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Honey locust pods as part of a complete (livestock) breakfast

By   /  March 1, 2021  /  3 Comments

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“And all trees bear an awful big crop which the stock like so well that they will break down the f
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About the author

Publisher, Editor and Author

Kathy worked with the Bureau of Land Management for 12 years before founding Livestock for Landscapes in 2004. Her twelve years at the agency allowed her to pursue her goal of helping communities find ways to live profitably AND sustainably in their environment. She has been researching and working with livestock as a land management tool for over a decade. When she's not helping farmers, ranchers and land managers on-site, she writes articles, and books, and edits videos to help others turn their livestock into landscape managers.

3 Comments

  1. Ed Fredrickson says:

    Livestock are wonderful dispersal agents of honey locust. Feeding whole locust seed guarantees that you are going to have honey locust everywhere.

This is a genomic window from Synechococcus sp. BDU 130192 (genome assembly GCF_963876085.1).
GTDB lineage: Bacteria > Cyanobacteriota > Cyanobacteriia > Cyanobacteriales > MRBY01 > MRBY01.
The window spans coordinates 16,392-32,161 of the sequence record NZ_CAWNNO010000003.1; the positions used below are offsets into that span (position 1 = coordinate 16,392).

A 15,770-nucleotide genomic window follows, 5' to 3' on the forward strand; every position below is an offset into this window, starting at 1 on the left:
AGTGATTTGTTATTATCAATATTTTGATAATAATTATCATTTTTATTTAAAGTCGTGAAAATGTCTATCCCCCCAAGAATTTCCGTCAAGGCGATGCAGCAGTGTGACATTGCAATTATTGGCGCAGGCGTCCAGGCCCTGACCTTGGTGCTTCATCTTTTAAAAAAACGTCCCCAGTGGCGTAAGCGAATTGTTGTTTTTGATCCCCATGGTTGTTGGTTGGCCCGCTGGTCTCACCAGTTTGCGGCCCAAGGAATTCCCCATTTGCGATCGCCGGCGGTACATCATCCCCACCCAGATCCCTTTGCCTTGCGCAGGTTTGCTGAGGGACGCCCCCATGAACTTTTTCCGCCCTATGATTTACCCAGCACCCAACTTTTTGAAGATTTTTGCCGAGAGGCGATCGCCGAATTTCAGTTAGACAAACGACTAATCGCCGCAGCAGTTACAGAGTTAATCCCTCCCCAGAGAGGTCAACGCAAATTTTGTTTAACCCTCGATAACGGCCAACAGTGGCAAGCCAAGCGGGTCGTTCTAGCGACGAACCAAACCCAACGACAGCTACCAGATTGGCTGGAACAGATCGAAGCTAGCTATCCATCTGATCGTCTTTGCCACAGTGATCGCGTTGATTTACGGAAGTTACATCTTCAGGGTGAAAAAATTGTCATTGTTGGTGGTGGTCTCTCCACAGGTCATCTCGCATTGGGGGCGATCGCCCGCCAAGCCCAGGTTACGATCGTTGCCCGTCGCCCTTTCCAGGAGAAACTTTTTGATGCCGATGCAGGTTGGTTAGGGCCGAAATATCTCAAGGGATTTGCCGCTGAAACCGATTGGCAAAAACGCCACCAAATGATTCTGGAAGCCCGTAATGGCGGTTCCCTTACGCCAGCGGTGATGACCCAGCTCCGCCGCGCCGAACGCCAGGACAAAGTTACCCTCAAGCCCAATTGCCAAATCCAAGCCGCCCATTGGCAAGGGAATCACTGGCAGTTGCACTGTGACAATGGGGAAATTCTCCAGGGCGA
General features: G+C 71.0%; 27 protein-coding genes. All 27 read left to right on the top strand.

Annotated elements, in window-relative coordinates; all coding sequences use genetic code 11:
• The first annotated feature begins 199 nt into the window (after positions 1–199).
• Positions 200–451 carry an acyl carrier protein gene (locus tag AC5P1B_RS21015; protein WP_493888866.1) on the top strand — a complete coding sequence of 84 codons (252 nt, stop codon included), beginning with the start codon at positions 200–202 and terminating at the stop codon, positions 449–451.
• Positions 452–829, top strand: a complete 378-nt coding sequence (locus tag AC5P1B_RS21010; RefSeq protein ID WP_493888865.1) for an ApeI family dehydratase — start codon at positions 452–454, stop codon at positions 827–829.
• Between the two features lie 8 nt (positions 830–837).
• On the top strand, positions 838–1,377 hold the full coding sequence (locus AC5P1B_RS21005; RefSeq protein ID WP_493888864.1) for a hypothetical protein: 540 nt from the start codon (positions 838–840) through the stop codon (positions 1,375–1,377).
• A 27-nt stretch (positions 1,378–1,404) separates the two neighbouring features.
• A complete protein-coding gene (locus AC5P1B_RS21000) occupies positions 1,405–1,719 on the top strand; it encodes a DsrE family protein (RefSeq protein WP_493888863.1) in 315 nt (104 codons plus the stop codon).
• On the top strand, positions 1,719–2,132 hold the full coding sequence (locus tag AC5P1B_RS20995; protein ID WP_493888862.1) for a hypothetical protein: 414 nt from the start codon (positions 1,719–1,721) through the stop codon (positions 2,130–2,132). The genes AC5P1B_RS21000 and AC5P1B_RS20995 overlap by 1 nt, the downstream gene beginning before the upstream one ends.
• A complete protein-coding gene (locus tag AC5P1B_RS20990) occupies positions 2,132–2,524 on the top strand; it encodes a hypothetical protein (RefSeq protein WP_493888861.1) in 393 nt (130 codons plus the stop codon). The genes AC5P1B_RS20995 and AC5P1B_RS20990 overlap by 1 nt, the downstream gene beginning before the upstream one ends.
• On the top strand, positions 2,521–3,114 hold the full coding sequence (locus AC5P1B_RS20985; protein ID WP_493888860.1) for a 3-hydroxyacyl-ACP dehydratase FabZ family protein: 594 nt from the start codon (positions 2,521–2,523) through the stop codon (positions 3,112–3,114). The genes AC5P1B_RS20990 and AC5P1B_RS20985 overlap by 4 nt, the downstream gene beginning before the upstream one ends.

• Kathy Voth says:

      Well, that can depend. Often we don’t notice or even know when our livestock are grazing off young seedlings. A good example is my grandpa’s dairy cow pasture. It had a few trees on the fence lines, but for the 30-odd years I knew him and cows grazed there, there was nothing in the pasture itself. But after he left the farm and no one grazed that pasture it came up in trees everywhere. Meanwhile, other grazed pastures – no trees. So, yes, they can spread the trees, but grazing can prevent forests.

      • Bill Beaman says:

        If you are talking about the variety of Honey Locust trees that produce thorns I would urge caution. Cattle love the pods as do deer. They do an excellent job of reseeding the thorn trees. I have seen many pastures destroyed by heavy infestations of Honey Locust trees. The trees become so thick, man nor beast can even walk through the area. We eliminated all the Honey Locust trees from our farm in sw Iowa ten years ago but still have to deal with over 500 new seedlings each year as deer transplant them from neighboring farms. The thorns destroy tires. Repair efforts can’t even find them. Try getting poked by one and you’ll likely end up at your local doctor getting help with the inflammation.

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